Did you know the IRS Whistleblower Office pays money to people who “blow the whistle” on others who don’t pay taxes they owe? If the IRS is able to use the information given to them by said whistleblower, it has the option to award up to 30 percent of the additional taxes, penalties and other amounts collected to the whistleblower. This is in effect for cases involving over $2 million in taxes, penalties and interest. However, if the cases involve individual taxpayers, they must have a taxable income of over $200,000 in any year at issue with the whistleblower claim.
According to Internal Revenue Code (IRC) 7623(b), “there is no limit on the dollar amount of the award.”
What does the IRS consider fraud?
- Overstating the amount of deductions
- Misusing trusts
- Claiming false deductions
- Intentionally underreporting income
- Intentionally omitting income
- Failing to report stock exchange earnings
- Hiding assets
- Hiding income
- Maintaining 2 sets of books
- Abusing charitable donations
- Making wrong entries in records
How will the IRS protect me if I am a whistleblower?
During the initial investigation process, the IRS preserves and protects the privacy of the whistleblower’s identity. For further investigations, a whistleblowers testimony or acknowledgement is required and the whistleblowers identity could be exposed in front of a judge.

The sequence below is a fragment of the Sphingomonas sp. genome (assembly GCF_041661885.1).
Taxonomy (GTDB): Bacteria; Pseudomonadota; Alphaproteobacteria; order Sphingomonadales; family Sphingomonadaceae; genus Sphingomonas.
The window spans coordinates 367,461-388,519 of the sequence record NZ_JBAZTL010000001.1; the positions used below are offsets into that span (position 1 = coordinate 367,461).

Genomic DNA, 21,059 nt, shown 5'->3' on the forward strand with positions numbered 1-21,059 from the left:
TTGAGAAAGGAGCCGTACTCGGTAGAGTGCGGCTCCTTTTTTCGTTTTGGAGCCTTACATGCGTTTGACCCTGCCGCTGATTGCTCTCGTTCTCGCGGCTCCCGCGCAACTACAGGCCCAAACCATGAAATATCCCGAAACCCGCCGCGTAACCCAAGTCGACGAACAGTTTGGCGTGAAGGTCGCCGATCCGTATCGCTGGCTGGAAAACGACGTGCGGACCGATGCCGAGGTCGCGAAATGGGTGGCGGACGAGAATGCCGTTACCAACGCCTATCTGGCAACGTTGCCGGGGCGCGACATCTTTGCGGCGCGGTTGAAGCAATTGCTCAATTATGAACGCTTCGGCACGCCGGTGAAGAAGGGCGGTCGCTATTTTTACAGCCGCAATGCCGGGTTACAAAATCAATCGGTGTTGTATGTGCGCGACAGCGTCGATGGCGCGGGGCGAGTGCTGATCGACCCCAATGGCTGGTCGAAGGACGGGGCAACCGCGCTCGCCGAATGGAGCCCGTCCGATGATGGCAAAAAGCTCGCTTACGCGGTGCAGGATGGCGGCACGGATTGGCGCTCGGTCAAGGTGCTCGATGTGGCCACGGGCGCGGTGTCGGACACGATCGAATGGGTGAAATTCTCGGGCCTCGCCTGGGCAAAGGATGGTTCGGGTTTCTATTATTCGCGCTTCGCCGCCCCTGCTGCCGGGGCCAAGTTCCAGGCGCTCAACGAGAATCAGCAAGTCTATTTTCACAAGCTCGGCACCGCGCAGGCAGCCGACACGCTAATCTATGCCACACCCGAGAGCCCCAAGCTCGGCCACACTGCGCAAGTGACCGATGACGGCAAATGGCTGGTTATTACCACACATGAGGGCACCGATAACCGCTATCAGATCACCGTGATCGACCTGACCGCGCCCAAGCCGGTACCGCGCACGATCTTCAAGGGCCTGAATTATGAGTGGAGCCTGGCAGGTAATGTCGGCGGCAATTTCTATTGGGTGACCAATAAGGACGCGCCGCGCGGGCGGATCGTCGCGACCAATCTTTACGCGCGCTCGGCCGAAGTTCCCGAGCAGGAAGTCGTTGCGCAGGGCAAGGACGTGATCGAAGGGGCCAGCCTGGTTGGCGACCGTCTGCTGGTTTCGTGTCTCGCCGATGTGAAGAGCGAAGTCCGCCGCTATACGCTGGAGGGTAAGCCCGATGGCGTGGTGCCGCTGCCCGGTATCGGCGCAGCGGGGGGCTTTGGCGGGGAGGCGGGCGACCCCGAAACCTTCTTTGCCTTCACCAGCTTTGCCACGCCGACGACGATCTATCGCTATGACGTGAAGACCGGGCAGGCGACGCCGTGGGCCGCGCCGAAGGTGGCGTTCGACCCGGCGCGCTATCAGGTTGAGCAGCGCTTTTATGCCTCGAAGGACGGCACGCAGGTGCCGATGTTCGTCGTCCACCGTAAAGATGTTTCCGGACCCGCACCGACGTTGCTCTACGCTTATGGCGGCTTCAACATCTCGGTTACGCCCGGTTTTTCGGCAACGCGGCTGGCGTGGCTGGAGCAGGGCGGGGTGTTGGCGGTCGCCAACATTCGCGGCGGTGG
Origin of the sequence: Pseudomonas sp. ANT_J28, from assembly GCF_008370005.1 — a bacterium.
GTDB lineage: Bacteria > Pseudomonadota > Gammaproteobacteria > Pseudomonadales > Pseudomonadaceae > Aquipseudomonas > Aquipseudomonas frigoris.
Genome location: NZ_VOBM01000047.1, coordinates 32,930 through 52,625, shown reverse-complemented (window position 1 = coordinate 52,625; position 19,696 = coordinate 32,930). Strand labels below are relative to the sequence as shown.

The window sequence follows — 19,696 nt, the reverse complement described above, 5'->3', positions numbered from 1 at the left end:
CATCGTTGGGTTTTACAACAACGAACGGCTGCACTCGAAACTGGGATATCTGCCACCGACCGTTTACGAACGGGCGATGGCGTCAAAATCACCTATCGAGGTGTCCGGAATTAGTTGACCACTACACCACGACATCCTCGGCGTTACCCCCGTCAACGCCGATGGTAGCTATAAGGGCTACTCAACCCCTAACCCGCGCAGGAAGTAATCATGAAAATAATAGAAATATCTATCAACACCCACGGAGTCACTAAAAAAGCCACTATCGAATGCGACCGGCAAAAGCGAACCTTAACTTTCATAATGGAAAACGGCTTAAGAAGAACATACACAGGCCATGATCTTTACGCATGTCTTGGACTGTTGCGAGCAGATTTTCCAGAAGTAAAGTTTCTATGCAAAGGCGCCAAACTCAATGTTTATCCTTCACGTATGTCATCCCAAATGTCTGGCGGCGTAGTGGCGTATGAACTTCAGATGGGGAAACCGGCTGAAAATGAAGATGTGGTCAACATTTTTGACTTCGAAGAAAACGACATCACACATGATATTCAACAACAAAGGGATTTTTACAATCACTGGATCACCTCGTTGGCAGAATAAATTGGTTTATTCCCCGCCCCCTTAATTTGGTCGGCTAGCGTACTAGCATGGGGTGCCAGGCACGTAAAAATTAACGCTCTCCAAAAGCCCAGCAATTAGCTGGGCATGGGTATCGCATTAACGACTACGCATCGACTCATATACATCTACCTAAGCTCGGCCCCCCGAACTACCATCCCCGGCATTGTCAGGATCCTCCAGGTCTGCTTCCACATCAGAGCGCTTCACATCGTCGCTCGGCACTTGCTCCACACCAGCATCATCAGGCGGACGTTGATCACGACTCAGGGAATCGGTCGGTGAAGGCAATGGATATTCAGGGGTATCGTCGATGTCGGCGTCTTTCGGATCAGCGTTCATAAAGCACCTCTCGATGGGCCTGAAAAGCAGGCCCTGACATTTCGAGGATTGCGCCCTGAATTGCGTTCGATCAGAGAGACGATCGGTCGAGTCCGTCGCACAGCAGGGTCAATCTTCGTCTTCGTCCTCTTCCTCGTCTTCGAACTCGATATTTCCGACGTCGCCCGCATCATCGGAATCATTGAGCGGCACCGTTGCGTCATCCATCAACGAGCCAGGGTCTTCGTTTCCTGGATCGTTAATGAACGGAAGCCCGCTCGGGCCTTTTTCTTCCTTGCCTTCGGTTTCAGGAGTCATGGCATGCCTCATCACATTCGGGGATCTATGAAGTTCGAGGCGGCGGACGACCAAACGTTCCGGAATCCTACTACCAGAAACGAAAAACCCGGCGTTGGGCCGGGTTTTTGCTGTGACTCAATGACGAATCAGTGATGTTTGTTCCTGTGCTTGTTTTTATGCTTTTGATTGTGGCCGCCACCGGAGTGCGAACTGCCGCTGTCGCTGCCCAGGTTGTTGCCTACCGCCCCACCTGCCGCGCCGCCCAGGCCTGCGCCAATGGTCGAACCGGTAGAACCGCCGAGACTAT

OSHA or the Occupational Safety and Health Administration, was established under the Occupational Safety and Health Act and signed into law by President Richard Nixon in 1970. Among other things, OSHA is responsible for enforcing the whistleblower provisions in over twenty different statutes.
Whistleblower protections have been greatly strengthened under President Obama’s administration. A major protection provided by OSHA to whistleblowers comes in the form of anti-retaliation laws.
What are IRS Whistleblower Protection Laws?
Fair Labor Standards Act, 29 U.S.C. § 215(a)(3)
The Fair Labor Standards Act (FLSA) includes an anti-retaliation provision making it unlawful “to discharge or in any other manner discriminate against any employee because such employee has filed any complaint or instituted or caused to be instituted any proceeding under or related to [the FLSA].”
It is important to consult with a whistleblower attorney to make sure your rights are protected.
The False Claims Act, 31 U.S.C. § 3730(h)
The False Claims Act (FCA) not only authorizes private individuals who have knowledge of fraud committed against the government to sue the person committing the fraud, but it also protects said person against adverse employment actions.
When you are involved in an IRS whistleblower case, it is very important to seek the help of an experienced whistleblower attorney and not try to navigate it alone.